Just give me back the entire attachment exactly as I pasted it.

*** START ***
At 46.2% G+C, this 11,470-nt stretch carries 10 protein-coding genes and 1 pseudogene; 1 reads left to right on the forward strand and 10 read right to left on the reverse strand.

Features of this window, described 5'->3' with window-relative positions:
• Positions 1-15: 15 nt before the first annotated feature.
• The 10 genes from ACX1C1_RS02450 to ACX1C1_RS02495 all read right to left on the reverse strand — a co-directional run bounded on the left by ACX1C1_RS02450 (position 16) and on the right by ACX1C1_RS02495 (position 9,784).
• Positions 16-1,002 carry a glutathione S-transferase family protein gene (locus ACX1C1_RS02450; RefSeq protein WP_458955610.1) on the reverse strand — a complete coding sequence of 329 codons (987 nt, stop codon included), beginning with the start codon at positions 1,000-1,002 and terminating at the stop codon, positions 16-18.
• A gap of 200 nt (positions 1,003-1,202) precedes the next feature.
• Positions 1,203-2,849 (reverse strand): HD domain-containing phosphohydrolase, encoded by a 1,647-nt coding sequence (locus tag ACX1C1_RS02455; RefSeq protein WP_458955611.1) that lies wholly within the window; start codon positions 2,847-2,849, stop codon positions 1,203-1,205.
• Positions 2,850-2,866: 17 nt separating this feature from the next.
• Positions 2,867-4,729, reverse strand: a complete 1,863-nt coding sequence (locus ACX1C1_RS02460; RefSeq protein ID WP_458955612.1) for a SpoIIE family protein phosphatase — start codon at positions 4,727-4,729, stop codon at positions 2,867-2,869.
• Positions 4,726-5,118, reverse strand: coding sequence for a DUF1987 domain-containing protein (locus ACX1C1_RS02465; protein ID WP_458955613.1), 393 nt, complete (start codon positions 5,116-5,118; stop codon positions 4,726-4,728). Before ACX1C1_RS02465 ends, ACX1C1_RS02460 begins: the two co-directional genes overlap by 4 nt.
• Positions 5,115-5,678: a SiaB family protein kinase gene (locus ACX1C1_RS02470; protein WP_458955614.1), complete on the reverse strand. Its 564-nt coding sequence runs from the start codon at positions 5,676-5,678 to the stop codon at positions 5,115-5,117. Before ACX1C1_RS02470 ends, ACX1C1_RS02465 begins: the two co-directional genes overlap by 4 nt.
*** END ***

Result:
At 46.2% G+C, this 11,470-nt stretch carries 10 protein-coding genes and 1 pseudogene; 1 reads left to right on the forward strand and 10 read right to left on the reverse strand.

Features of this window, described 5'->3' with window-relative positions:
• Positions 1-15: 15 nt before the first annotated feature.
• The 10 genes from ACX1C1_RS02450 to ACX1C1_RS02495 all read right to left on the reverse strand — a co-directional run bounded on the left by ACX1C1_RS02450 (position 16) and on the right by ACX1C1_RS02495 (position 9,784).
• Positions 16-1,002 carry a glutathione S-transferase family protein gene (locus ACX1C1_RS02450; RefSeq protein WP_458955610.1) on the reverse strand — a complete coding sequence of 329 codons (987 nt, stop codon included), beginning with the start codon at positions 1,000-1,002 and terminating at the stop codon, positions 16-18.
• A gap of 200 nt (positions 1,003-1,202) precedes the next feature.
• Positions 1,203-2,849 (reverse strand): HD domain-containing phosphohydrolase, encoded by a 1,647-nt coding sequence (locus tag ACX1C1_RS02455; RefSeq protein WP_458955611.1) that lies wholly within the window; start codon positions 2,847-2,849, stop codon positions 1,203-1,205.
• Positions 2,850-2,866: 17 nt separating this feature from the next.
• Positions 2,867-4,729, reverse strand: a complete 1,863-nt coding sequence (locus ACX1C1_RS02460; RefSeq protein ID WP_458955612.1) for a SpoIIE family protein phosphatase — start codon at positions 4,727-4,729, stop codon at positions 2,867-2,869.
• Positions 4,726-5,118, reverse strand: coding sequence for a DUF1987 domain-containing protein (locus ACX1C1_RS02465; protein ID WP_458955613.1), 393 nt, complete (start codon positions 5,116-5,118; stop codon positions 4,726-4,728). Before ACX1C1_RS02465 ends, ACX1C1_RS02460 begins: the two co-directional genes overlap by 4 nt.
• Positions 5,115-5,678: a SiaB family protein kinase gene (locus ACX1C1_RS02470; protein WP_458955614.1), complete on the reverse strand. Its 564-nt coding sequence runs from the start codon at positions 5,676-5,678 to the stop codon at positions 5,115-5,117. Before ACX1C1_RS02470 ends, ACX1C1_RS02465 begins: the two co-directional genes overlap by 4 nt.